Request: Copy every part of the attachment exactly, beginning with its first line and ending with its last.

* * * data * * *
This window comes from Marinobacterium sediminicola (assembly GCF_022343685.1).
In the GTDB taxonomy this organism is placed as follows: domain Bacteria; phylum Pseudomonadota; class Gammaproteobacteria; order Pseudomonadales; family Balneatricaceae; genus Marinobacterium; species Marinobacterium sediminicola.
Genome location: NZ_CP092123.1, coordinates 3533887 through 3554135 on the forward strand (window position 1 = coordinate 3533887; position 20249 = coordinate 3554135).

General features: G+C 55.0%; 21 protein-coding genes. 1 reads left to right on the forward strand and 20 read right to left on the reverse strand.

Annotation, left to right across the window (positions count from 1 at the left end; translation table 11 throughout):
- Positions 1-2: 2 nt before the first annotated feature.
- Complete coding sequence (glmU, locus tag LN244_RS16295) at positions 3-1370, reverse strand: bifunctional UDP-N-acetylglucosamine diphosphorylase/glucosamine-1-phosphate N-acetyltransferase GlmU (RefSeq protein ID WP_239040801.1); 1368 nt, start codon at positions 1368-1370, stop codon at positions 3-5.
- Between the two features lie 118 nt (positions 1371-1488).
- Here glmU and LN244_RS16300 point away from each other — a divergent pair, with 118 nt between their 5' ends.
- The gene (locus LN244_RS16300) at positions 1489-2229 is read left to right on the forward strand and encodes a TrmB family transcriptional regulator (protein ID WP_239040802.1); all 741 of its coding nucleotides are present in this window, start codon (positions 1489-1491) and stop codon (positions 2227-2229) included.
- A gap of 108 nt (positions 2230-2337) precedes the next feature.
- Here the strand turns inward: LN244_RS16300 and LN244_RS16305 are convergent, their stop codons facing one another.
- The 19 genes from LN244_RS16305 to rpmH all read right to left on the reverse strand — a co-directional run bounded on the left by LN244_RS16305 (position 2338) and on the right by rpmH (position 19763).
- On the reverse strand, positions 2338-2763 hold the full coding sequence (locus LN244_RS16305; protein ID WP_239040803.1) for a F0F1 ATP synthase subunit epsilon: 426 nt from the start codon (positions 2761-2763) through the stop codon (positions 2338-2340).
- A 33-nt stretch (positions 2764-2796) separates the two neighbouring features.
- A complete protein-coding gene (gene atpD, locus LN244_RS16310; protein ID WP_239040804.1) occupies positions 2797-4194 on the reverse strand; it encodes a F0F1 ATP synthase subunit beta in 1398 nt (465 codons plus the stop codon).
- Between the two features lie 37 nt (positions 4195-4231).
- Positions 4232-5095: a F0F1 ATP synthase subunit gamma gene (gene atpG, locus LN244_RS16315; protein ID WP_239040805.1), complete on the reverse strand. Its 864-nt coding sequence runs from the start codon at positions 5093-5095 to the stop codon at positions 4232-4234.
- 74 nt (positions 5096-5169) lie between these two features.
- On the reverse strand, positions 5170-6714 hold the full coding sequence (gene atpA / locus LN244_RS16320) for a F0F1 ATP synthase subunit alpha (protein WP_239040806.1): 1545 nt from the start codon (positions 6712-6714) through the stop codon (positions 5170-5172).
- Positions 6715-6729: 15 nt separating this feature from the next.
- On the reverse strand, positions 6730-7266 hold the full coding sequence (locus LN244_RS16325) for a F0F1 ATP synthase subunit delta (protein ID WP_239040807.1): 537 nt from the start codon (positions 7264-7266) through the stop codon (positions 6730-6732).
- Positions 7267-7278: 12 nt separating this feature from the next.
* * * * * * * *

This window comes from Marinobacterium sediminicola (assembly GCF_022343685.1).
In the GTDB taxonomy this organism is placed as follows: domain Bacteria; phylum Pseudomonadota; class Gammaproteobacteria; order Pseudomonadales; family Balneatricaceae; genus Marinobacterium; species Marinobacterium sediminicola.
Genome location: NZ_CP092123.1, coordinates 3533887 through 3554135 on the forward strand (window position 1 = coordinate 3533887; position 20249 = coordinate 3554135).

General features: G+C 55.0%; 21 protein-coding genes. 1 reads left to right on the forward strand and 20 read right to left on the reverse strand.

Annotation, left to right across the window (positions count from 1 at the left end; translation table 11 throughout):
- Positions 1-2: 2 nt before the first annotated feature.
- Complete coding sequence (glmU, locus tag LN244_RS16295) at positions 3-1370, reverse strand: bifunctional UDP-N-acetylglucosamine diphosphorylase/glucosamine-1-phosphate N-acetyltransferase GlmU (RefSeq protein ID WP_239040801.1); 1368 nt, start codon at positions 1368-1370, stop codon at positions 3-5.
- Between the two features lie 118 nt (positions 1371-1488).
- Here glmU and LN244_RS16300 point away from each other — a divergent pair, with 118 nt between their 5' ends.
- The gene (locus LN244_RS16300) at positions 1489-2229 is read left to right on the forward strand and encodes a TrmB family transcriptional regulator (protein ID WP_239040802.1); all 741 of its coding nucleotides are present in this window, start codon (positions 1489-1491) and stop codon (positions 2227-2229) included.
- A gap of 108 nt (positions 2230-2337) precedes the next feature.
- Here the strand turns inward: LN244_RS16300 and LN244_RS16305 are convergent, their stop codons facing one another.
- The 19 genes from LN244_RS16305 to rpmH all read right to left on the reverse strand — a co-directional run bounded on the left by LN244_RS16305 (position 2338) and on the right by rpmH (position 19763).
- On the reverse strand, positions 2338-2763 hold the full coding sequence (locus LN244_RS16305; protein ID WP_239040803.1) for a F0F1 ATP synthase subunit epsilon: 426 nt from the start codon (positions 2761-2763) through the stop codon (positions 2338-2340).
- A 33-nt stretch (positions 2764-2796) separates the two neighbouring features.
- A complete protein-coding gene (gene atpD, locus LN244_RS16310; protein ID WP_239040804.1) occupies positions 2797-4194 on the reverse strand; it encodes a F0F1 ATP synthase subunit beta in 1398 nt (465 codons plus the stop codon).
- Between the two features lie 37 nt (positions 4195-4231).
- Positions 4232-5095: a F0F1 ATP synthase subunit gamma gene (gene atpG, locus LN244_RS16315; protein ID WP_239040805.1), complete on the reverse strand. Its 864-nt coding sequence runs from the start codon at positions 5093-5095 to the stop codon at positions 4232-4234.
- 74 nt (positions 5096-5169) lie between these two features.
- On the reverse strand, positions 5170-6714 hold the full coding sequence (gene atpA / locus LN244_RS16320) for a F0F1 ATP synthase subunit alpha (protein WP_239040806.1): 1545 nt from the start codon (positions 6712-6714) through the stop codon (positions 5170-5172).
- Positions 6715-6729: 15 nt separating this feature from the next.
- On the reverse strand, positions 6730-7266 hold the full coding sequence (locus LN244_RS16325) for a F0F1 ATP synthase subunit delta (protein ID WP_239040807.1): 537 nt from the start codon (positions 7264-7266) through the stop codon (positions 6730-6732).
- Positions 7267-7278: 12 nt separating this feature from the next.